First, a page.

Ohio University Office of Career Services

Guest blogger: Americorps can be an excellent transition from college to the “Real World” by Alyse K

A guest blog post from Rachel Diskin, an AmeriCorps VISTA leader at Ohio Association of Second Harvest Foodbanks

I was a frightened college senior in the spring of 2008. On paper I looked great: I had a good GPA and numerous degree-related internships. Unfortunately, I had no job prospects and no real clue where I envisioned myself working! I knew 3 things: that I wanted to work with people, that I wanted to “make a difference”, and that I had no idea how to accomplish those goals.

I had heard of different national service programs like Teach for America or City Year, so I decided to look deeper into those programs. What I learned was that these programs fell under an umbrella organization called AmeriCorps. Upon doing a little research, I learned that there are 3 branches of AmeriCorps: AmeriCorps State and National (working directly with people in poverty), AmeriCorps VISTA (building sustainability in an organization through behind-the-scenes work) and AmeriCorps NCCC (a traveling service team that works together to accomplish a variety of different tasks). Of the three options, AmeriCorps VISTA seemed the most appealing to me. The position descriptions I found detailed tasks such as recruiting volunteers, grant writing, creating marketing plans and materials and fund raising. I knew these responsibilities would lead to great professional experience for my resume. After scouring the website I had some serious decisions to make…

  1. I would technically be a volunteer (VISTA stands for “Volunteers in Service to America”), but I’d receive a living allowance- That’s great! Spending a year volunteering looks great on a resume, and I wouldn’t go broke doing it!

  2. There are thousands of AmeriCorps positions located across the USA- and positions are opening all the time- I could apply for positions anywhere- from New York to Iowa to California- even Hawaii or Alaska!!

  3. My student loans would get put into forbearance- The longer I can go without worrying about paying off student loan debt, the better!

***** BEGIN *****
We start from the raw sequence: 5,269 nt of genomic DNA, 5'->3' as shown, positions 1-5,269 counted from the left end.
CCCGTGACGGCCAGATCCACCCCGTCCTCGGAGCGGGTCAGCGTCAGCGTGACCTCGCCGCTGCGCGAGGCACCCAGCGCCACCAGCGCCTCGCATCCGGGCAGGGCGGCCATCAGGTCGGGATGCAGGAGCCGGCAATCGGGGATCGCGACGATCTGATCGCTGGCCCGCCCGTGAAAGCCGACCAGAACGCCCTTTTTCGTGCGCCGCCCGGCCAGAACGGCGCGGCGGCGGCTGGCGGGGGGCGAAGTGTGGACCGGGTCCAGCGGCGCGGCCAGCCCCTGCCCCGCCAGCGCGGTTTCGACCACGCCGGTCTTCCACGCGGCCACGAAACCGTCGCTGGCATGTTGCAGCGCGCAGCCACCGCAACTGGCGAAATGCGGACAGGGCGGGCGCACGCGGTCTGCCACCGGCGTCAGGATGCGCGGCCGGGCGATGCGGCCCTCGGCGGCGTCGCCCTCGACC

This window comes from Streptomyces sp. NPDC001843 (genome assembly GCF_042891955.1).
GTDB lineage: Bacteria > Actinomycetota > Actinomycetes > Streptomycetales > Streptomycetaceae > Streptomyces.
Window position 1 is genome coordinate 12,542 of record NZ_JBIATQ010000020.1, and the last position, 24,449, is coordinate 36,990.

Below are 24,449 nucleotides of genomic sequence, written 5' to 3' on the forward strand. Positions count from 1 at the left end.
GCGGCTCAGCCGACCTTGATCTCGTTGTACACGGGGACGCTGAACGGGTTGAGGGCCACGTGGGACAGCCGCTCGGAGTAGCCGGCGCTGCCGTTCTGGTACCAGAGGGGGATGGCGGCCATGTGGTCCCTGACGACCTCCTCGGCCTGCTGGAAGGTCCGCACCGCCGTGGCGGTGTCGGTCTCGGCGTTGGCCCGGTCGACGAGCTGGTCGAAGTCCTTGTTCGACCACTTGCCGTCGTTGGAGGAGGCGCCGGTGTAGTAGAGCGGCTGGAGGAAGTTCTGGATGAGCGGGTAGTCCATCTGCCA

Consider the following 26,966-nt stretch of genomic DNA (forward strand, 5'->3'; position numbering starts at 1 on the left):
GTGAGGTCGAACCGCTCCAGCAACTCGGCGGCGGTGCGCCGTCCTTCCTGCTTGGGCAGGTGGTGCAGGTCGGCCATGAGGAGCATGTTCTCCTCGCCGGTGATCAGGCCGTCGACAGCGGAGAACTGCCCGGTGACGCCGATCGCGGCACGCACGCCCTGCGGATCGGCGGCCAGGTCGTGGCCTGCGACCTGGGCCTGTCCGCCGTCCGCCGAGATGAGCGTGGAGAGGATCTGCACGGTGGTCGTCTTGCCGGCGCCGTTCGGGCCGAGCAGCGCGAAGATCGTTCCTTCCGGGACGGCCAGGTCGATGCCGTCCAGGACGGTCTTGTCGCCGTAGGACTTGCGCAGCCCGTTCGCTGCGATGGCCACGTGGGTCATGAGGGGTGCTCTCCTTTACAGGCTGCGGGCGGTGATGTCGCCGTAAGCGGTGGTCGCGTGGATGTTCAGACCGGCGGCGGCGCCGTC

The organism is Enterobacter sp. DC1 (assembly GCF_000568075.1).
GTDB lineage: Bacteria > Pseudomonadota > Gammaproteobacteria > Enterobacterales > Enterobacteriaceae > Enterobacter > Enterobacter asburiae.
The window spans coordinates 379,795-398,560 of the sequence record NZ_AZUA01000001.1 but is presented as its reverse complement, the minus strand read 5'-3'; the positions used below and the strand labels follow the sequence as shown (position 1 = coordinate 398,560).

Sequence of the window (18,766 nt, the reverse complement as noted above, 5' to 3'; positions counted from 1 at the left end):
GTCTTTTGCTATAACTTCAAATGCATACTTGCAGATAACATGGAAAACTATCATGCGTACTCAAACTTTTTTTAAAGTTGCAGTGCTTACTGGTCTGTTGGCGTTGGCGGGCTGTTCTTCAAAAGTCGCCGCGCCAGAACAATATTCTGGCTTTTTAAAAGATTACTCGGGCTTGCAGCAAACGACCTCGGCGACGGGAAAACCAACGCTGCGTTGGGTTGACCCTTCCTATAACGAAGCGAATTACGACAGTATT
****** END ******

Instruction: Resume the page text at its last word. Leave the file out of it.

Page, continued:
4. After my year was complete, I could pick between two End-of-Service Awards: $5,350 towards student loans or further education or $1,500 cash- Wow! That’s a great deal! I’d love to get rid of about 1/5 of my student loan debt right off the bat!

  5. AmeriCorps is a great introduction to the Non-Profit world- Hmmm… one year of volunteering could help me decide what I’d like to do for a career and help me land a job!

It sounded great, so I decided to give it a try. To make a long story short, I eventually made it through the interview process and moved from Michigan to serve for a year as an AmeriCorps VISTA member with Habitat for Humanity- Greater Columbus. All of the positive aspects that helped me make my decision held true. In fact, I enjoyed my position so much that I decided to begin a second year of service as an AmeriCorps VISTA Leader with the Ohio Association of Second Harvest Foodbanks. Being a VISTA member and then a VISTA Leader has provided me a number of excellent opportunities. I have built relationships with a variety of great organizations within the central Ohio area, and now feel well-prepared for almost any position within the non-profit sector. I’ve gained skills in grant writing, interpersonal relationships, and leadership. AmeriCorps VISTA proved to be an excellent transition piece from college life to the “real world” and helped me find my passion in life. If you’re interested in getting your feet wet in the working world with a “year of service” feel free to contact me at rdiskin@oashf.org or 614.221.4336. Or you can visit the AmeriCorps website at www.americorps.gov.

— Rachel Diskin, AmeriCorps VISTA leader

Making the Most of your Summer Break by Alyse K